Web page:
Steve Reich b. 1938
Ensemble Modern Plays Steve Reich in Tokyo
A rare video; found on Japanese Television.
Duration: 116 min.
Steve Reich goes to Tokyo, and has a concert consisting of:
Reich explains: Daniel Variations is in four movements using texts from the Biblical book of Daniel for the first and third movements and from the words of Daniel Pearl, the American Jewish reporter, kidnapped and murdered by Islamist extremists in Pakistan in 2002, for the second and fourth movements. The texts/movements are:
1. I saw a dream. Images upon my bed & visions in my head frightened me (Daniel 4:2, or 4:5 in Christian translations)
2. My name is Daniel Pearl (I'm a Jewish American from Encino, California)
3. Let the dream fall back on the dreaded (Daniel 4:16, or 4:19 in Christian translations)
4. I sure hope Gabriel likes my music, when the day is done.
The piece is scored for two sopranos and two tenors with two B-flat clarinets, four vibes, bass and kick drums, tam-tam, four pianos, and string quartet. It was co-commissioned by the Barbican Centre in London, Carnegie Hall in New York, CitÈ de la Musique in Paris, Casa de Musica in Porto, Portugal, and in memory of Daniel Pearl by an anonymous donor in association with Meet The Composer and the Daniel Pearl Foundation, which is dedicated to cross-cultural understanding and music. Daniel Variations was premiered at the Barbican in London in 2006 as part of Steve Reich's 70th birthday celebration.
Music for 18 Musicians:
Music for 18 Musicians is approximately 55 minutes long. The first sketches were made for it in May 1974 and it was completed in March 1976. Although its steady pulse and rhythmic energy relate to many of my earlier works, its instrumentation, structure and harmony are new.
As to instrumentation, Music for 18 Musicians is new in the number and distribution of instruments: violin, cello, 2 clarinets doubling bass clarinet, 4 women's voices, 4 pianos, 3 marimbas, 2 xylophones and metallophone (vibraphone with no motor). All instruments are acoustical. The use of electronics is limited to microphones for voices and some of the instruments.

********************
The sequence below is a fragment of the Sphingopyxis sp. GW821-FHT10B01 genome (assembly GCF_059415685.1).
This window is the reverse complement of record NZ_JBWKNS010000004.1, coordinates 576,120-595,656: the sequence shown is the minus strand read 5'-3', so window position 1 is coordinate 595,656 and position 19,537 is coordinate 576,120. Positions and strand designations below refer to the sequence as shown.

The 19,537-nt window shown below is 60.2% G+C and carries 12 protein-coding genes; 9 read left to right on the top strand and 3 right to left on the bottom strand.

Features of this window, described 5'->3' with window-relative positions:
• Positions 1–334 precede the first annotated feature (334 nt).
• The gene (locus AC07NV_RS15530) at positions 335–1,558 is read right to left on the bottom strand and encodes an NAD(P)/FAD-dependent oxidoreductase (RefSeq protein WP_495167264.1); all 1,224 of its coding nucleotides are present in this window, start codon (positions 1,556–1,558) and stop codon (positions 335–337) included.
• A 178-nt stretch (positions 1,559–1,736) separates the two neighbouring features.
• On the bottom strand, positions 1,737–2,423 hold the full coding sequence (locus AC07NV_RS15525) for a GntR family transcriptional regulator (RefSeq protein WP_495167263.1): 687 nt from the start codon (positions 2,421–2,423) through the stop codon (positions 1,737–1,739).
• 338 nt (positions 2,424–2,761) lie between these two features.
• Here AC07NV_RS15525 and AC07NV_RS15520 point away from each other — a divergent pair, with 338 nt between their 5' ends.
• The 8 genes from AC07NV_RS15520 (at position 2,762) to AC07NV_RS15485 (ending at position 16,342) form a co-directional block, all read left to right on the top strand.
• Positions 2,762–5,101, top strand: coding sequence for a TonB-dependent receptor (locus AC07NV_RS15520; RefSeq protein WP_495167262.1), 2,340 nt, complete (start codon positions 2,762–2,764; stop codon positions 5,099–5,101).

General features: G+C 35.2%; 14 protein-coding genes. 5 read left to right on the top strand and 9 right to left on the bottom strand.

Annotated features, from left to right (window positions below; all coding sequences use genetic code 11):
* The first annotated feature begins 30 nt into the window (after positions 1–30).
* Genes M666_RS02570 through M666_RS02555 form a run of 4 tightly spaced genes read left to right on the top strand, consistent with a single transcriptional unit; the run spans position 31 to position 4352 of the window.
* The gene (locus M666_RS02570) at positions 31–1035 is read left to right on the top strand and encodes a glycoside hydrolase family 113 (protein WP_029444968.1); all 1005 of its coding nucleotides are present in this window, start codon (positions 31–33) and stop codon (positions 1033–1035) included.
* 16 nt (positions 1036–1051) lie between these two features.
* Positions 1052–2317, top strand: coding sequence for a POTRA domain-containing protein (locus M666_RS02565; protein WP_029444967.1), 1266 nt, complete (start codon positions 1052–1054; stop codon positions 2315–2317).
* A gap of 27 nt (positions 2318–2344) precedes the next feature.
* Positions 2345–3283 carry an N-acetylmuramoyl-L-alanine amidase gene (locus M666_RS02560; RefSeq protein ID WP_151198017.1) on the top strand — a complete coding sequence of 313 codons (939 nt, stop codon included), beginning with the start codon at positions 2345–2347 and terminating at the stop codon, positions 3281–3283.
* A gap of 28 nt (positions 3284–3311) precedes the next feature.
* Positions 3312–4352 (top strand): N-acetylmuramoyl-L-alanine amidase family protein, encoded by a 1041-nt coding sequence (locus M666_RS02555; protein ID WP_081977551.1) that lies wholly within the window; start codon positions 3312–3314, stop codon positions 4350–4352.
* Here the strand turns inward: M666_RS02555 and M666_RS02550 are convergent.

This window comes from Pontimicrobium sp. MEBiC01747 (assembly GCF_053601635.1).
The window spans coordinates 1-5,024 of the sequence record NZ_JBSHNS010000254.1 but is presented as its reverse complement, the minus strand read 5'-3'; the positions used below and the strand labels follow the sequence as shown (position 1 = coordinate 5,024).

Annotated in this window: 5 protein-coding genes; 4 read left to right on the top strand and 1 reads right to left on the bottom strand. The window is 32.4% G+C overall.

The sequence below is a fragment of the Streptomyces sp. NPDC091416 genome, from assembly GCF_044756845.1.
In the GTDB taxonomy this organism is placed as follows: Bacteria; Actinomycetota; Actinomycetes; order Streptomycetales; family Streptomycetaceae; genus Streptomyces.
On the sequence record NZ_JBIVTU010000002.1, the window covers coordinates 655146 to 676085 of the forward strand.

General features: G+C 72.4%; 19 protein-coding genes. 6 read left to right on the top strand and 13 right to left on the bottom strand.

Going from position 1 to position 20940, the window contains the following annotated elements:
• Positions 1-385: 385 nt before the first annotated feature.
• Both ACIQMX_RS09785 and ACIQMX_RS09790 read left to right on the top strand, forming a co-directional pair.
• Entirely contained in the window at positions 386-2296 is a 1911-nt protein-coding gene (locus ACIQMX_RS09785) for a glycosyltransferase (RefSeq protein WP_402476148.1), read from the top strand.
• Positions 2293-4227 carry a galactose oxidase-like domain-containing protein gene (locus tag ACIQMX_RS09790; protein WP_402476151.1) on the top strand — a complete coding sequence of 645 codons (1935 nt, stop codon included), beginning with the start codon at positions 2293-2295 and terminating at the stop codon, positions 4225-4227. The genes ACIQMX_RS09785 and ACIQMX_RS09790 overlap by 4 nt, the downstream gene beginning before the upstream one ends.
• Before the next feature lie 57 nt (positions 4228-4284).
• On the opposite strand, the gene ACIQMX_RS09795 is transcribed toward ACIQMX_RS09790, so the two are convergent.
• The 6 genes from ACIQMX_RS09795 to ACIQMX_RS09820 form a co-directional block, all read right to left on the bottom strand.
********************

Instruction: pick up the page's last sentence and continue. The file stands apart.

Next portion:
There is more harmonic movement in the first 5 minutes of Music for 18 Musicians than in any other complete work of mine to date. Though the movement from chord to chord is often just a re-voicing, inversion or relative minor or major of a previous chord, usually staying within the key signature of three shapes at all times, nevertheless, within these limits harmonic movement plays a more important role in this piece than in any other I have written.
Rhythmically, there are two basically different kinds of time occurring simultaneously in Music for 18 Musicians. The first is that of a regular rhythmic pulse in the pianos and mallet instruments that continues throughout the piece. The second is the rhythm of the human breath in the voices and wind instruments. The entire opening and closing sections plus part of all sections in between contain pulses by the voice and winds. They take a full breath and sing or play pulses of particular notes for as long as their breath will comfortably sustain them. The breath is the measure of the duration of their pulsing. This combination of one breath after another gradually washing up like waves against the constant rhythm of the pianos and mallet instruments is something I have not heard before and would like to investigate further.
The structure of Music for 18 Musicians is based on a cycle of eleven chords played at the very beginning of the piece and repeated at the end. All the instruments and voices play or sing the pulsating notes with each chord. Instruments like the strings which to not have to breath nevertheless follow the rise and fall of the breath by following the breathing patterns of the bass clarinet. Each chord is held for the duration of two breaths, and the next chord is gradually introduced, and so on, until all eleven are played and the ensemble returns to the first chord. The first pulsing chord is then maintained by two pianos and two marimbas. While this pulsing chord is held for about five minutes a small piece is constructed on it. When this piece is completed there is a sudden change to the second chord, and a second small piece or section is constructed. This means that each chord that might have taken fifteen or twenty seconds to play in the opening section is then stretched out as the basic pulsing melody for a five minute piece very much as a single note in a cantus firmus, or chant melody of a 12th century Organum by Perotin might be stretched out for several minutes as the harmonic centre for a section of the Organum. The opening eleven chord cycle of Music for 18 Musicians is a kind of pulsing cantus for the entire piece.